Ai Ore: Clever Satire or Anti-Female Trash?

I wasn’t going to write about Ai Ore again so soon after posting my initial review, but I got into a conversation on twitter the other night that is causing me to rethink my initial reaction.

Jason Thomson posted: Dear Internet: Ai Ore is a comedy. I think it’s meant to be more like DMC than an actual romance. You can still find it offensive of course.

I was a little disappointed that Ai Ore didn’t completely follow through with the promise of its gender switching premise. I didn’t really react to the threat of rape at the end of the volume, other than to note that it was a disappointing way for the manga to end. I honestly am not surprised to see rape threats or coercive sex in a Mayu Shinjo series, I was actually a little bummed out that there was no bondage, amnesia, or evil hypnosis on display the way it was in Sensual Phrase. Other manga bloggers reacted more strongly to the rape scenes and cliched plot elements, and I can certainly understand why. When Jason compared Ai Ore to DMC I started thinking about this manga some more to see if I could find more evidence of parody. All the rape references in DMC are much funnier and easier to take, because they tend to involve inanimate objects like the Tokyo Tower or extremely improbable targets like sweet elderly grandparents. Nancy Thistlethwaite, who edits Ai Ore, said “…if Shinjo is subverting anything, it is how women are portrayed in ero manga. & she’s having fun with it.

Is Shinjo ever really trying to be taken seriously? I don’t have most of my issues of Sensual Phrase, but I did pick up volume 3 where rock star hero Sakuya has been shot up with drugs and chained to a wall while his brother tells the heroine Aine that she has to have sex with him or Sakuya will be killed. Later Sakuya shows up after surviving withdrawl through sheer willpower. He splits up his band in order to become an incredibly successful businessman in three months so he can bargain for Aine. He gets her and his band back, and then tells her that he’s going to withhold sex from her because she’s so happy she isn’t writing good song lyrics anymore. Does someone who writes a manga where events like that take place in the first 3 chapters turn around and write another manga without their tongue firmly in cheek?

But If Ai Ore is satirical, it doesn’t do a fabulous job of signaling this in the first volume. Perhaps it would have been easier to take if the masculine female lead Mizuki was a national landmark like Tokyo Tower or Nagoya Castle. If Ai Ore is more like DMC than a more straightforward gender switching shojo manga like Hana Kimi, how can we look at the characters and situations it portrays?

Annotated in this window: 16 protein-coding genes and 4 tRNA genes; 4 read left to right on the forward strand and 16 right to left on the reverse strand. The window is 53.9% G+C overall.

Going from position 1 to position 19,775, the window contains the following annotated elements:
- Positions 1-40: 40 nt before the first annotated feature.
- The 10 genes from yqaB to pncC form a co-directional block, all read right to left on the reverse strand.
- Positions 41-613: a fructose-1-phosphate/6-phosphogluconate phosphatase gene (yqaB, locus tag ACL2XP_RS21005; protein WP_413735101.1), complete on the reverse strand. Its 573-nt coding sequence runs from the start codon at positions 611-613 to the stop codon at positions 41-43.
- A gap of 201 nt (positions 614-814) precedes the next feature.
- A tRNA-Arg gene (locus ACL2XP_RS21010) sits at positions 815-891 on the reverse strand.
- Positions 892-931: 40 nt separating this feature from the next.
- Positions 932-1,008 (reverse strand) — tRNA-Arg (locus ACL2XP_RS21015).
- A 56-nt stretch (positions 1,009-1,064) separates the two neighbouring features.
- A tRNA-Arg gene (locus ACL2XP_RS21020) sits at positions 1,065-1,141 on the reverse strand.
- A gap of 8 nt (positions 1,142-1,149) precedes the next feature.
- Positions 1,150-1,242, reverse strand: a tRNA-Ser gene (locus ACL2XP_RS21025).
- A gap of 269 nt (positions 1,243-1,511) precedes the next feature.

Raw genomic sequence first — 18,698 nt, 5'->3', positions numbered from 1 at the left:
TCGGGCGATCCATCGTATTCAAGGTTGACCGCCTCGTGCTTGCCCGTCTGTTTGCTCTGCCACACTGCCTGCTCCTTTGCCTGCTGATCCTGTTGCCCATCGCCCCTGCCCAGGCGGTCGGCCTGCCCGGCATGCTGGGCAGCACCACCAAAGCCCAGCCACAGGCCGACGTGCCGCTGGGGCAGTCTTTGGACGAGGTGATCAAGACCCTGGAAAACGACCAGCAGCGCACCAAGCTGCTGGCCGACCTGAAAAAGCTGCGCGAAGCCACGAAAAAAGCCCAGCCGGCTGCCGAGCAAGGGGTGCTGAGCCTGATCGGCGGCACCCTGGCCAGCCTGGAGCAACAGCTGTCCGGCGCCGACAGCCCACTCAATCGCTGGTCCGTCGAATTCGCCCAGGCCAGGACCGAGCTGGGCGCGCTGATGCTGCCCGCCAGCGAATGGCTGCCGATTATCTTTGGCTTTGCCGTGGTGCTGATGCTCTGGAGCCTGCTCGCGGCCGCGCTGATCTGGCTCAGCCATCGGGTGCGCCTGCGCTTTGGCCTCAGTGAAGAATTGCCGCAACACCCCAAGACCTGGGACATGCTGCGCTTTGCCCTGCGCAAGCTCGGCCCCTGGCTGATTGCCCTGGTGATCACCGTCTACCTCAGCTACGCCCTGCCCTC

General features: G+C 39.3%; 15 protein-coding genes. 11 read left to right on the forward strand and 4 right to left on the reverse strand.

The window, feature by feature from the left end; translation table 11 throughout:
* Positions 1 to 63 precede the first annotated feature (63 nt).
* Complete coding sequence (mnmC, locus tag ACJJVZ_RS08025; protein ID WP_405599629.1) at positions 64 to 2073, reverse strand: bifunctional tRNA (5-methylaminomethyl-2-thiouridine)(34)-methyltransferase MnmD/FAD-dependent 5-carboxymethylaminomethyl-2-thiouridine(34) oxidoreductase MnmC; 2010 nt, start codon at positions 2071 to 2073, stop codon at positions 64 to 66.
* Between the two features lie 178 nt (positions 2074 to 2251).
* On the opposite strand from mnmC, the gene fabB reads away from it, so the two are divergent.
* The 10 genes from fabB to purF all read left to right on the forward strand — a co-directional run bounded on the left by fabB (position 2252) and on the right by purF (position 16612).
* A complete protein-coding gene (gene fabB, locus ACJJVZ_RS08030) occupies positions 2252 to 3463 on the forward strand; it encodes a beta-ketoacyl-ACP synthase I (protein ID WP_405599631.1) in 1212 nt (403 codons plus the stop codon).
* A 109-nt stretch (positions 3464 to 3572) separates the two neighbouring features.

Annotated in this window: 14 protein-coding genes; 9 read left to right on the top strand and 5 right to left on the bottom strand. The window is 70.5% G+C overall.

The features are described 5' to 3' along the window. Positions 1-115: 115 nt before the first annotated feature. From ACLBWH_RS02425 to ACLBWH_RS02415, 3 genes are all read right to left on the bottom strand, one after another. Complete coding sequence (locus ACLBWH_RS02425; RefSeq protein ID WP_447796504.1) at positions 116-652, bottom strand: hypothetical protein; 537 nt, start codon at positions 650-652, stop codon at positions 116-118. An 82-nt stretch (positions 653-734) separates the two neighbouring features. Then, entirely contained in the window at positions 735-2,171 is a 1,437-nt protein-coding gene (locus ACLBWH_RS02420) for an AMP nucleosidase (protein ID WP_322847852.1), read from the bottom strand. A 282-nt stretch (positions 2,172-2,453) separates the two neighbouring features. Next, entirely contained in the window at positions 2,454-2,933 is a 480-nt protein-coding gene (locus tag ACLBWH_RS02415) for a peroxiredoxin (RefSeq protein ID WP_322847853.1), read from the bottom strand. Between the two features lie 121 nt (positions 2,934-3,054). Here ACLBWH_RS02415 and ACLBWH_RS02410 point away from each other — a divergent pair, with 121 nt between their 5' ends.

Is it commenting on stereotypical characters portrayed in Yaoi and ero manga? I’ve never been entirely comfortable with some of the rigid roles and forced sex in yaoi manga. The roles of seme and uke are taken on by Mizuki and Akira, with their appearances and gender serving as a start contrast to their roles. Mizuki’s masculine swagger is a mask for an insecure girl, and Akira’s feminine exterior is at odds with his alpha male/stalker/macho personality. The way the characters are drawn, it was impossible for me to read any scenes of Akira physically dominating Mizuki without thinking that something was seriously off. It might be a reflection of her confidence in her physical prowess, but I thought it was more than a little odd that a girl with Mizuki’s build was constantly getting into situations where she didn’t seem to be capable of using her advantages of strength and height to escape. But if Mizuki is a stand in for a uke who happens to be trapped in the body that resembles a male supermodel when she’s dressed up, maybe Shinjo is setting up these situations to make the reader uncomfortable deliberately. If some readers may accept these roles without question in other genres, perhaps the squicky elements that are introduced in Ai Ore when Shinjo plays out her gender-flipped scenario are a deliberate statement. If these roles are acceptable to some readers when presented in a yaoi context and unacceptable when presented in a heterosexual relationship, maybe Shinjo is being deliberately satirical. Ai Ore does seem like it could be read multiple ways. I’ve seen comments from readers that refer to it as being enjoyably trashy, a deliberate parody, and deeply offensive to feminists. Maybe it is all three things. In any case, I’m willing to sick around for the next few volumes of the series to try and figure it out.